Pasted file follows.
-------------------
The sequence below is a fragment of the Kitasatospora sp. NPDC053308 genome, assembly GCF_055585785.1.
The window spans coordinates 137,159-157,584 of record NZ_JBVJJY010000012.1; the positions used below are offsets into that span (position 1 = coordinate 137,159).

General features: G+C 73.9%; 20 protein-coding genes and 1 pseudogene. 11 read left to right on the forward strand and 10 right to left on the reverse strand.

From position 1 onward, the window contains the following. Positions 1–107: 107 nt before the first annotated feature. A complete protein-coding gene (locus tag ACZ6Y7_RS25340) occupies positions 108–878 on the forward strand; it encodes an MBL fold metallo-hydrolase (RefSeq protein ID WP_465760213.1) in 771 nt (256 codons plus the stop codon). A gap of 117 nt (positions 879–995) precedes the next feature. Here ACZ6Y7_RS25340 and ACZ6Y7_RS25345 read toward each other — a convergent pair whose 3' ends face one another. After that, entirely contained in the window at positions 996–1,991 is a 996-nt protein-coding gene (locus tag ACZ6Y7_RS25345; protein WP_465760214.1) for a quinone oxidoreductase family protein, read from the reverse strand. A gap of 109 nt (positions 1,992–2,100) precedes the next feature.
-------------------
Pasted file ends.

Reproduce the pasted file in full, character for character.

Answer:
The sequence below is a fragment of the Kitasatospora sp. NPDC053308 genome, assembly GCF_055585785.1.
The window spans coordinates 137,159-157,584 of record NZ_JBVJJY010000012.1; the positions used below are offsets into that span (position 1 = coordinate 137,159).

General features: G+C 73.9%; 20 protein-coding genes and 1 pseudogene. 11 read left to right on the forward strand and 10 right to left on the reverse strand.

From position 1 onward, the window contains the following. Positions 1–107: 107 nt before the first annotated feature. A complete protein-coding gene (locus tag ACZ6Y7_RS25340) occupies positions 108–878 on the forward strand; it encodes an MBL fold metallo-hydrolase (RefSeq protein ID WP_465760213.1) in 771 nt (256 codons plus the stop codon). A gap of 117 nt (positions 879–995) precedes the next feature. Here ACZ6Y7_RS25340 and ACZ6Y7_RS25345 read toward each other — a convergent pair whose 3' ends face one another. After that, entirely contained in the window at positions 996–1,991 is a 996-nt protein-coding gene (locus tag ACZ6Y7_RS25345; protein WP_465760214.1) for a quinone oxidoreductase family protein, read from the reverse strand. A gap of 109 nt (positions 1,992–2,100) precedes the next feature.